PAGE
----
Yes, easily. However, I will add that even if we were to stop or reverse any security harmonization with anyone, federal and provincial governments in Canada are already doing a great job of undermining our privacy and civil liberties: http://www.nytimes.com/2012/05/24/opinion/our-not-so-friendly-northern-neighbor.html. – Stephen
5. Why won’t Stephen Harper defend our sovereignty instead of engaging in more perimeter/continental security schemes?
Puppet. Strings. Dennis Lee said it best in a poem that appeared in his book “The Difficulty of Living on Other Planets.”
“When I went up to Ottawa,
I met man who sang tra la.
What did you do with the country today?
I gave it away, to the USA!” – Tia
Because he’s not interested in Canada, he’s interested in power. And money. Which is another way of saying “power”. – Anna
His economic agenda for a very long time was for more economic integration with the USA. This kind of integration leads to more strangleholds on neoliberal policies, like in the EU, which makes it harder for us to domestically fight for progressive economics. The same works for security and rights. The Conservative government has open contempt for democracy, so partnering with the USA on security and punitive policing accomplishes the same goal as his economic agenda. – Stephen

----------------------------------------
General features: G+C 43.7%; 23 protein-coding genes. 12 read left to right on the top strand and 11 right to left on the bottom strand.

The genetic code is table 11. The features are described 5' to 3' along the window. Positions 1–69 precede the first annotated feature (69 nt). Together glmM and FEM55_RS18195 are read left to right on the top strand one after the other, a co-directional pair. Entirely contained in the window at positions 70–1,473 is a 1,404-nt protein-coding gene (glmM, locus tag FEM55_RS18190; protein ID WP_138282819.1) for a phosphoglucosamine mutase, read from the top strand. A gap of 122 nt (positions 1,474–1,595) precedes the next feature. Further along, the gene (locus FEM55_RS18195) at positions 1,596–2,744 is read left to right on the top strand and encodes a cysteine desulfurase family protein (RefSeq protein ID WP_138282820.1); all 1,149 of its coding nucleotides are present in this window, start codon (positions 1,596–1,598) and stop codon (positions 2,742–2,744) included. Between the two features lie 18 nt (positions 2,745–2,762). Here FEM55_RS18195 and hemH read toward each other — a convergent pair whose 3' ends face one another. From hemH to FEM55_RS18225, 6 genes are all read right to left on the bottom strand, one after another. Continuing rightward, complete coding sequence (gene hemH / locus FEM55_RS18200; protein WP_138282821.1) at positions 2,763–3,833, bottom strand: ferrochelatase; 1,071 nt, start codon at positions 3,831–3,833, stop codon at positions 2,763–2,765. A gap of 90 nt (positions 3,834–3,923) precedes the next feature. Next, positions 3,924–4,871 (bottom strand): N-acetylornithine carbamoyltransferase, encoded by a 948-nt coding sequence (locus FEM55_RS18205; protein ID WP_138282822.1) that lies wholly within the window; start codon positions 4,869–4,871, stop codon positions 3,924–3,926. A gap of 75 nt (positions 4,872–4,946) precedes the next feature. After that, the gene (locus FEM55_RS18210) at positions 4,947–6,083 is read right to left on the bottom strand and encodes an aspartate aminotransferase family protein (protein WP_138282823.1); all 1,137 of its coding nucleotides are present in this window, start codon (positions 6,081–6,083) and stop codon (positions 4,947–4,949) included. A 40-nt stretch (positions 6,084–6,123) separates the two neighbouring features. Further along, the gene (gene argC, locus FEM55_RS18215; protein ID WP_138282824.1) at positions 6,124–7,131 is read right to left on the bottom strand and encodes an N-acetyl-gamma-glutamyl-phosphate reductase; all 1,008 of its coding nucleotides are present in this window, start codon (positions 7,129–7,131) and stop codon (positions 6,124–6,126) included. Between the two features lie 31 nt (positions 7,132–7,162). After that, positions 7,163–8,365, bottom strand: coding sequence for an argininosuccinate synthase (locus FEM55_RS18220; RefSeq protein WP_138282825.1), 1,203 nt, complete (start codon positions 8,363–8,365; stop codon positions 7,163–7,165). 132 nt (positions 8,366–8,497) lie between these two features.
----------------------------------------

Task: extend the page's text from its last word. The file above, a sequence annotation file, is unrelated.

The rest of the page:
6. How contemptuous or condescending is it for the RCMP to want to ease Canadians into the notion of accepting American police forces operating here?
It was kind of them to buy some Vaseline before they decided to ram an unwanted, crooked foreign object up our asses without permission. – Tia
My knee jerk reaction is to say “very”. But upon reflection, the contemptuous thing is allowing American forces to operate in Canada at all. Metaphorically taking the country out to dinner and using lube before attempting to violate us is just common sense. Otherwise, there would be violent uprising in the street, or at least a sternly worded online petition. – Anna